Within a cavity of the body itself, in a protective container, is found a number of manuscripts which detail a massive conspiracy to deceive the world by starting a new religion. In addition to the disciples and Jesus himself, the members of the conspiracy include Pontius Pilate, Herod Antipater, and Emperor Tiberius. Their membership is unquestionably verified through their official imperial Roman regalia (seals, etc) present in the coffin, which checks out with known history. These artifacts and the manuscripts are also all definitively dated to 30 AD. The conspiracy is to have Jesus (which these documents clearly identify as the mummified body) crucified then pretend to have risen from the dead, by having the disciples steal the body. These manuscripts furthermore contain text describing the future doctrines of this new religion. This section of the document contains much of the text of the New Testament, decades before they were supposed to have been written and thereby unquestionably proving that the writers of this document were also the authors of the New Testament.
In a completely separate development, an entirely different group of document is found that details that Jesus had small, unobtrusive physical defect - say that there was a small but distinct imprint of a cross on his skull above his hairline. These new documents are unquestionably written by the Pharisees, who are enemies of the conspiracy and have no reason to collaborate with them. These documents passes all the usual tests for authenticity. And sure enough - our mummified body has this defect.
Lastly, far in the future humans invent time travel - the kind that allows for watching, but not changing the past. When we travel back in to the time of Jesus' death and burial, you see some disciples scurrying about the tomb, and everything stated in the above conspiracy theory scenario is verified.
You may object that this is an unlikely discovery: that doesn't matter. Falsifiability attacks those theories that are IMPOSSIBLE to disprove, not unlikely. The theory of gravity is falsifiable because if I drop a brick it may fall upwards. The fact that this is unlikely actually means that gravity is a strong theory. All strong scientific theories are like that - possible to be falsified, but unlikely to be.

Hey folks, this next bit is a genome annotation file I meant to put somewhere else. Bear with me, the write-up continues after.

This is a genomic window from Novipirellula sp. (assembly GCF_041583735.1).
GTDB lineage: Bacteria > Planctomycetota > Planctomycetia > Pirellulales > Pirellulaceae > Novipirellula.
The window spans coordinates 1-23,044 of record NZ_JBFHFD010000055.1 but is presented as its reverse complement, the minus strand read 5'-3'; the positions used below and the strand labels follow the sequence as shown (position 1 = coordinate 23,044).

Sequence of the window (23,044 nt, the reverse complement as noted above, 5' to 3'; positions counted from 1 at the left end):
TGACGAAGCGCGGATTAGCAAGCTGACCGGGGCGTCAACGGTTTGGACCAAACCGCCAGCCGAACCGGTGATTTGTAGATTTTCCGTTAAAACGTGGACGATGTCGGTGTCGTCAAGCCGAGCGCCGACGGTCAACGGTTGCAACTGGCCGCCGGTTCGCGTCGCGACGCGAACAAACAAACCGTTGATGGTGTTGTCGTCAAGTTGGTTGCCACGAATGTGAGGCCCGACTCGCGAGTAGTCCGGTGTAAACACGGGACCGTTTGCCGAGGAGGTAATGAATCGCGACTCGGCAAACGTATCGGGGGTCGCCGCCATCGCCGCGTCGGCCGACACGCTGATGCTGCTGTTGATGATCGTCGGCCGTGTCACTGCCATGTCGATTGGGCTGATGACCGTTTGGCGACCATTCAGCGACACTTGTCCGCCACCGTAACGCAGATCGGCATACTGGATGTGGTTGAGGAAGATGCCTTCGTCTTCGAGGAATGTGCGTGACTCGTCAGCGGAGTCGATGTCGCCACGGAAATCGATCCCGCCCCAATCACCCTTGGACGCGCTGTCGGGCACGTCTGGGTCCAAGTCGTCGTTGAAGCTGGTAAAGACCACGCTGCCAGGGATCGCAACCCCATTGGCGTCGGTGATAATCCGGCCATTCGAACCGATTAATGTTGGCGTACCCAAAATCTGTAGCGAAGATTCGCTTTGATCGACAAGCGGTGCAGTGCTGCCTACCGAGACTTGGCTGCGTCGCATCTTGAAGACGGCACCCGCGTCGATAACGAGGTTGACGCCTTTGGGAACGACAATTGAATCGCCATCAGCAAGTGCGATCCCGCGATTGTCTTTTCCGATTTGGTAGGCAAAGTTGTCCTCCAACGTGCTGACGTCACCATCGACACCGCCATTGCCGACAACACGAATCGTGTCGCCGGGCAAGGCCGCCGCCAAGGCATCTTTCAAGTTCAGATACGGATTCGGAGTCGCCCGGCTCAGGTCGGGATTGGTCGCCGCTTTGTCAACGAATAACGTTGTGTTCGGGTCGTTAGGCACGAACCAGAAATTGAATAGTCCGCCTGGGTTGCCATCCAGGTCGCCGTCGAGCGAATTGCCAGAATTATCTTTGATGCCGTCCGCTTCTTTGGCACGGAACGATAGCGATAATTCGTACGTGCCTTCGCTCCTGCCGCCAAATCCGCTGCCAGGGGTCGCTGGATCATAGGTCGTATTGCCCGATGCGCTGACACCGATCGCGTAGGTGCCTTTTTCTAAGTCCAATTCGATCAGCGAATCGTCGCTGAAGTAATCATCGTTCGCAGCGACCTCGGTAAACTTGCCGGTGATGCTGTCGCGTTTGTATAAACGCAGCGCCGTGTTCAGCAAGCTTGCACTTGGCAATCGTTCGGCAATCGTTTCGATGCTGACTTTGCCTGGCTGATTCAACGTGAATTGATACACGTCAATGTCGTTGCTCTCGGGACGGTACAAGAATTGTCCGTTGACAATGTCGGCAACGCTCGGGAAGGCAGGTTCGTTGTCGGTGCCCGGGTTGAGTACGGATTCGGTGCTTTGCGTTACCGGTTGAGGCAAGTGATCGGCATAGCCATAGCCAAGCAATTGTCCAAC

You may also object that this is a weakness in my belief, that leaving this door open may cause me to lose faith someday and is therefore antithetical to believing in God. On the contrary, this is a mark of a healthy faith. Faith without works, or actions, is dead. Those whom Jesus commended for their faith were those who acted upon it. Leaving this possibility open is me stepping out in faith, for I have faith that God really did raise Jesus from the dead. It is like Peter's faith in stepping out out to walk on water. Imagine if Peter instead had said, "Um, actually Lord, I'll stay in this boat here. I'm sure that you can have me walk on water if you wanted to. I believe you. So I don't actually need to go on the water". What would Jesus have said to him?

Peter stepped out in faith, and he walked on water - if only for a short while. My faith is like that in that it is falsifiable, just as Peter had the possibility of sinking into the water.

But wait - Peter became afraid, and began to doubt and sink into the water. So was Peter's faith falsified? Only in the strict, unproductive sense discussed at the beginning of this post. This is like the case of the Big Bang theory only needing minor adjustments after the discovery of the accelerating expansion of the universe. Likewise, if I have made some mistake in my understanding of the resurrection, or my construction of the conspiracy theory scenario above, I still have faith that Jesus will reach out and catch me, as he did with Peter.

You may next want to read:
Basic Bayesian reasoning: a better way to think (Part 1)
"Proving" God's existence
Another post, from the table of contents

### Sherlock Bayes, logical detective: a murder mystery game

You may next want to read:
Basic Bayesian reasoning: a better way to think (Part 1)
What is "evidence"? What counts as evidence for a certain position?
How to make a fractal
Another post, from the table of contents

### How to make a fractal: version 2.1

The latest version of my fractal program has been updated, and it can be found at:

How to make a fractal (http://www.naclhv.com/2014/06/how-to-make-fractal.html)

It features some improvements, including the ability to generate high-iteration, high-quality pictures with pretty colors, and the ability to jump straight to seeing the full fractals. Give it a try!

I've decided to change up how I post my programs which are improved upon and published over multiple posts. From here on out I'll update the initial post with the latest version of the program, instead of putting that latest version in a new post. This allows my viewers to keep the same link to the program, and maintains my page ranking for search engines over multiple updates. It also means that the different versions of my fractal programs have to be moved around, and that only the latest version is available. I apologize for any inconveniences, but I estimate that it will only be a small inconvenience compared to the benefit it provides.

It also allows me to use the new post to talk about the new features have been implemented. For instance, you can now generate pictures like the following! (Use the "refine this picture" button once you get to the full fractals)

You may next want to read:
An analysis of "Let It Go" in Disney's "Frozen"
15 puzzle: a tile sliding game
Basic Bayesian reasoning: a better way to think (Part 1)
Another post, from the table of contents